When Is A Picture Not A Window?

(image courtesy of Mark Young of the Brandenton Herald.)

Millie Francis is an 85 year old woman who is devoutly Roman Catholic. Francis lives in the Bradenton Tropical Palms trailer park in Bradenton, Florida.

Francis had a problem. According to her, Francis was dealing with a nosy neighbor who was continually peeking into her front window as well as flashlights from security guards shining in the window at night.

Francis sought and gained the permission of the trailer park management to change out the window in order for her to not be bothered by the neighbor and guards.

One those facts both Francis and the management of the trailer park agree.

After receiving what she calls “enlightenment” prior to mass, Francis commissioned artist Ingrid Brandt to paint the image of Our Lady of Guadalupe – one of Mary’s many Catholic titles and the patroness of Mexico – on a piece of plywood. Francis put the plywood up in place of the aforementioned window.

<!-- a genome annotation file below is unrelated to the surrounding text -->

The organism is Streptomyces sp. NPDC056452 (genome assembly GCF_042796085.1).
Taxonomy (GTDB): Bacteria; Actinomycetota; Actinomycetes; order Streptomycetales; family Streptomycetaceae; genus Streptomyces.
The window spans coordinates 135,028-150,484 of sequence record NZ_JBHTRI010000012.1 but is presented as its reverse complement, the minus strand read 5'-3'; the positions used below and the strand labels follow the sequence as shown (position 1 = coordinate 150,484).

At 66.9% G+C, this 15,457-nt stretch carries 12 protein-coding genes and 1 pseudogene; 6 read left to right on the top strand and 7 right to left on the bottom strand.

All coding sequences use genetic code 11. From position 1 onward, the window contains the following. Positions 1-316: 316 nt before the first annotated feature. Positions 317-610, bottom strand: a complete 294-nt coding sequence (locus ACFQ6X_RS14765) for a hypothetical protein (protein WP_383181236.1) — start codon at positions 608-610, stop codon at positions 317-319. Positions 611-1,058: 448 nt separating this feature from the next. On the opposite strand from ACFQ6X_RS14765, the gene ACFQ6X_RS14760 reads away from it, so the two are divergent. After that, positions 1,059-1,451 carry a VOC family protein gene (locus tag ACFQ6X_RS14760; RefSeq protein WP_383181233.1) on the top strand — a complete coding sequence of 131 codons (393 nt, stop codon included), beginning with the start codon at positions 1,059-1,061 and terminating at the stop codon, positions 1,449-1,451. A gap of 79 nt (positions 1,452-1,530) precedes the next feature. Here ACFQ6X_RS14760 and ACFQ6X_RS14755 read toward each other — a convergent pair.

The management of the trailer park balked and balked big time.

[Property manager for Vanguard Property Management out of Tampa, Janet] Nowakowski first said Francis didn’t get permission through the park’s architectural review committee, but she did get permission to remove the window. Nowakowski then said Francis was approved but was given until Oct. 31 to complete the window replacement. Nowakowski said the project wasn’t completed on time and therefore, according to park rules, Francis must resubmit her project to the committee for approval or remove the painting.

Francis said the window replacement was done on time, but the painting was only recently completed. So for her, it’s not about the window removal, it’s about her decision to paint the Virgin Mary and believes she’s being discriminated against.


We Wish…..

(image courtesy AF Branco at ComicallyIncorrect.)

Pelosi says Trump is not welcome to give State of the Union Adress at the House of Representatives due to security concerns caused by the shutdown, Trump responds by canceling her overseas trip for the same reason.

Via the satire site Duffleblog comes this gem: